If you’re approaching the age of 65, you will soon be eligible for Medicare. As that date draws nearer, you’ve probably heard about Parts A, B, C, and D… but what do those different parts mean and which ones do you need? You might also wonder how much it will cost and what these plans cover (and don’t). To help you understand your Medicare options, we’re sharing some information about each plan and who they are meant to benefit.
First, though, we want to answer the question: “What is Medicare?”
Basic background on Medicare
On July 30, 1965 President Lyndon B. Johnson made Medicare into law. This new program allowed seniors (and later, disabled younger Americans) to receive healthcare they needed by providing “approved” insurance plans to fit their needs. It was (and is) subsidized by the federal government, which means that our taxes help fund the Medicare program. This is intended to keep costs low and maintain regulated access.
Since 1965, the Medicare program has grown exponentially and now serves over 60 million people. The Medicare program has also become more robust, with different plans to meet different needs. The most common parts of Medicare are ones you’ve probably heard about, but we’ll break them down by parts below.
Different parts of Medicare
According to medicare.gov, the basic components of Medicare are as follows:
Medicare Part A (hospital insurance)
Part A is a monthly premium that covers inpatient hospital stays, care in a skilled nursing facility, hospice care, and some home healthcare.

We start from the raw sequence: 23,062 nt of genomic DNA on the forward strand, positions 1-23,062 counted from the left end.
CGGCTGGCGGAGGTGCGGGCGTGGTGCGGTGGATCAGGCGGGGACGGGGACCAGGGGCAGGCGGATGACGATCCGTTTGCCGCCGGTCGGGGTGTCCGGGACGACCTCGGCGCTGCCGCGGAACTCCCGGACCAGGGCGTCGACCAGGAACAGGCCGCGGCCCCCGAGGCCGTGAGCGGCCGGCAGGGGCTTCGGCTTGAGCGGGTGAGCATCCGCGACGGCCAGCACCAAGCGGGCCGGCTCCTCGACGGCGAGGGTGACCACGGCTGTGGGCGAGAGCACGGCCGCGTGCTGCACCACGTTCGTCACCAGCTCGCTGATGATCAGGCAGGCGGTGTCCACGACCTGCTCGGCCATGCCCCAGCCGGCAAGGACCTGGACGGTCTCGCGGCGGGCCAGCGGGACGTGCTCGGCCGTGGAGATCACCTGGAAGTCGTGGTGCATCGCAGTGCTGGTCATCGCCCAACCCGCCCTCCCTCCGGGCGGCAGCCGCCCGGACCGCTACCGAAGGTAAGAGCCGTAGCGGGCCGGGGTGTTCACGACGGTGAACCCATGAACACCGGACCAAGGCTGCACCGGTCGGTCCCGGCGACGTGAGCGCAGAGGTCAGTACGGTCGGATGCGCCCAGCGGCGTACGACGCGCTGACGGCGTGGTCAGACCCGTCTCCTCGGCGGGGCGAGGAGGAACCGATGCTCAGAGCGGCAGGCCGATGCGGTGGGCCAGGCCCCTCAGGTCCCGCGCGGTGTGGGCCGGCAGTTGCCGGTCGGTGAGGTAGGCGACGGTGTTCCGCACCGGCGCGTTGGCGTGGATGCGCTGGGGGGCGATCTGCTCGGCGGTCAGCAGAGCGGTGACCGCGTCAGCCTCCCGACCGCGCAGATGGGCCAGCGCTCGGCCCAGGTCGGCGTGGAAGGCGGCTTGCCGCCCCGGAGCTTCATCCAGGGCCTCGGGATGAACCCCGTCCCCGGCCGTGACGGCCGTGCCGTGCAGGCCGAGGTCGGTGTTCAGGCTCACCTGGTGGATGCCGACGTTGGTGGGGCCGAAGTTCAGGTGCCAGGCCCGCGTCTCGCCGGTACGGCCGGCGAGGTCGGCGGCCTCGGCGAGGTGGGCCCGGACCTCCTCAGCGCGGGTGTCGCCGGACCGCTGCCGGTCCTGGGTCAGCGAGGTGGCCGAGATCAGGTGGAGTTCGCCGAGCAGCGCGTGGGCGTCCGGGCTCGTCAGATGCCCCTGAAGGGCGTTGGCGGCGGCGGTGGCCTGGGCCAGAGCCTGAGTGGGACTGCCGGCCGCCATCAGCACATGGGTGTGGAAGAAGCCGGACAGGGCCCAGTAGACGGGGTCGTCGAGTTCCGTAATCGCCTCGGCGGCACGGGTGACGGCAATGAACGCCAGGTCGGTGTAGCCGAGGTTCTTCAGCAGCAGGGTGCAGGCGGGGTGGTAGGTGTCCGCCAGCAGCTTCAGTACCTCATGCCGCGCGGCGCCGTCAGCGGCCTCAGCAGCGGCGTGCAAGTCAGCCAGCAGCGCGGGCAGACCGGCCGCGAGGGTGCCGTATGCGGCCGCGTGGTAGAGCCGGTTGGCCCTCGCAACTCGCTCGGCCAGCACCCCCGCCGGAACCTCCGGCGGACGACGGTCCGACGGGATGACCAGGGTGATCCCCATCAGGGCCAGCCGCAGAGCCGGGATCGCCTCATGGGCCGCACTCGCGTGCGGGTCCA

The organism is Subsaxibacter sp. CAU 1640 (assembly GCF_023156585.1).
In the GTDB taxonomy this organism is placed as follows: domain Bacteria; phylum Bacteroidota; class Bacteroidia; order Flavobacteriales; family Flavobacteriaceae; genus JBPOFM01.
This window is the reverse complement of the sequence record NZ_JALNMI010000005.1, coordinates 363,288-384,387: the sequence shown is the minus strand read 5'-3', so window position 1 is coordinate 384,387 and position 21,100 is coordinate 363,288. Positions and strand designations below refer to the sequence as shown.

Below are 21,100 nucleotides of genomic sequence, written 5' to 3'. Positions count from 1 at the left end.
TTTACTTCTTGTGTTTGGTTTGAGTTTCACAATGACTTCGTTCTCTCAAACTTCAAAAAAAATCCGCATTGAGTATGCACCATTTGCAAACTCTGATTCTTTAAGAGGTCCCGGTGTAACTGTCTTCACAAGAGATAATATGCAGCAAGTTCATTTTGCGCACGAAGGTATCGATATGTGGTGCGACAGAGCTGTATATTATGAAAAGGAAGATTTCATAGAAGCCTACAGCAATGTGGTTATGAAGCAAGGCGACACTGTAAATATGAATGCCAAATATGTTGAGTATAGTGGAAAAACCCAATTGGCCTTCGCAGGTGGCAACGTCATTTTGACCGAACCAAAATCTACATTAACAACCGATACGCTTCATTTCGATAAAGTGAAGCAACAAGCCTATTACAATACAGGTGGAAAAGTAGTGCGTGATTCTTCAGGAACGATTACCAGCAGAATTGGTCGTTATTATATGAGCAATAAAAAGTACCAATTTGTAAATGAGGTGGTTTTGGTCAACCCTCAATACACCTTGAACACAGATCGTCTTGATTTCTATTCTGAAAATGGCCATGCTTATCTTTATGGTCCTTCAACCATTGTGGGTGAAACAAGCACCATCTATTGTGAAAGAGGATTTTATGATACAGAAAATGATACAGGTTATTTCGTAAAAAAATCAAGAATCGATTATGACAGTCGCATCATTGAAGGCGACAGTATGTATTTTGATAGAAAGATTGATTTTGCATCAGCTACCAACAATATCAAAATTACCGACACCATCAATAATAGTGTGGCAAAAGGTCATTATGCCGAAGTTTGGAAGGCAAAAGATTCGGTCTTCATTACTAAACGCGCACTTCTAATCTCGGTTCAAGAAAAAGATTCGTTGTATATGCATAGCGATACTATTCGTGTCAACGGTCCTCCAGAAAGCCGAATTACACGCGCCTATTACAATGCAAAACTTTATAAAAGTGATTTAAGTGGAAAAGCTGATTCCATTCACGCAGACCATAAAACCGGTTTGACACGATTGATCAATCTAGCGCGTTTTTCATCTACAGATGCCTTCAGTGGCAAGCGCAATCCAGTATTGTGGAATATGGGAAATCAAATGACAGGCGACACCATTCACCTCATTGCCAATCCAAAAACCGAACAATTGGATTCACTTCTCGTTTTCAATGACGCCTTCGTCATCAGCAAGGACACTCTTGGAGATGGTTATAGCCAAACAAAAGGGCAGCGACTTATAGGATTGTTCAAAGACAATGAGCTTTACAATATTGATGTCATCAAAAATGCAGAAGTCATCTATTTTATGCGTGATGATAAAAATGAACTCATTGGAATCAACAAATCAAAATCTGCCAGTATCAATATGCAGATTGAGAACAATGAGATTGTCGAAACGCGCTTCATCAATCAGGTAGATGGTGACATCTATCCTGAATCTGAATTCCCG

Medicare Part B (medical insurance)
Part B is also a monthly premium, and it covers certain doctors' services, outpatient care, medical supplies, and preventive services.
** Note that both Parts A and B are mandatory when you enroll in Medicare, or you’ll be subject to penalties.
The Medicare Advantage Program (Plan C)
Medicare Advantage (also known as Part C) is an “all in one” alternative to Original Medicare. These “bundled” plans include Part A, Part B, and usually Part D. These may be more cost-effective but often have a more restrictive network, meaning there are more rules for eligibility and less network flexibility. You are also not eligible for supplemental plans and the Part D “drug card” is tied to your plan, which means you may have less choice based on your individual needs.
According to Matt Vega, a health insurance broker, “a Medicare Advantage plan can be very inexpensive, even no monthly premium,” which is why many people choose it. But Vega adds: “You will be restricted to the doctor network of the Medicare Advantage plan you take.” So, even though buying a Medicare supplement plan can be more expensive, in many cases you will have more doctors to see without many restrictions.
Of course, Medicare Advantage plans range widely by state and area, so make sure to research what is available for you. Also note that these plans are run by private insurance companies and, as a result, can (and do occasionally) dissolve which will leave you scrambling to find coverage. With Original Medicare, if one offering is removed, you will be placed in a similar program by default.
Medicare Part D (prescription drug coverage)
Part D adds prescription drug coverage to Original Medicare. These plans are offered by insurance companies and other private companies approved by Medicare. Medicare Advantage Plans may also offer prescription drug coverage that follows the same rules as Medicare Prescription Drug Plans.
These Part D plans work by offering “tiers” of drug coverage. The infamous “donut hole” of Part D comes into play when the plan covers a certain dollar amount of your drug costs, or only covers generic prescriptions. After the initial coverage runs out (in 2019, Part D enrollees received $3,820 of coverage before they hit the donut hole), you’re responsible for a percent of your plan’s cost for prescription drugs (i.e. 25% of the cost of the drug).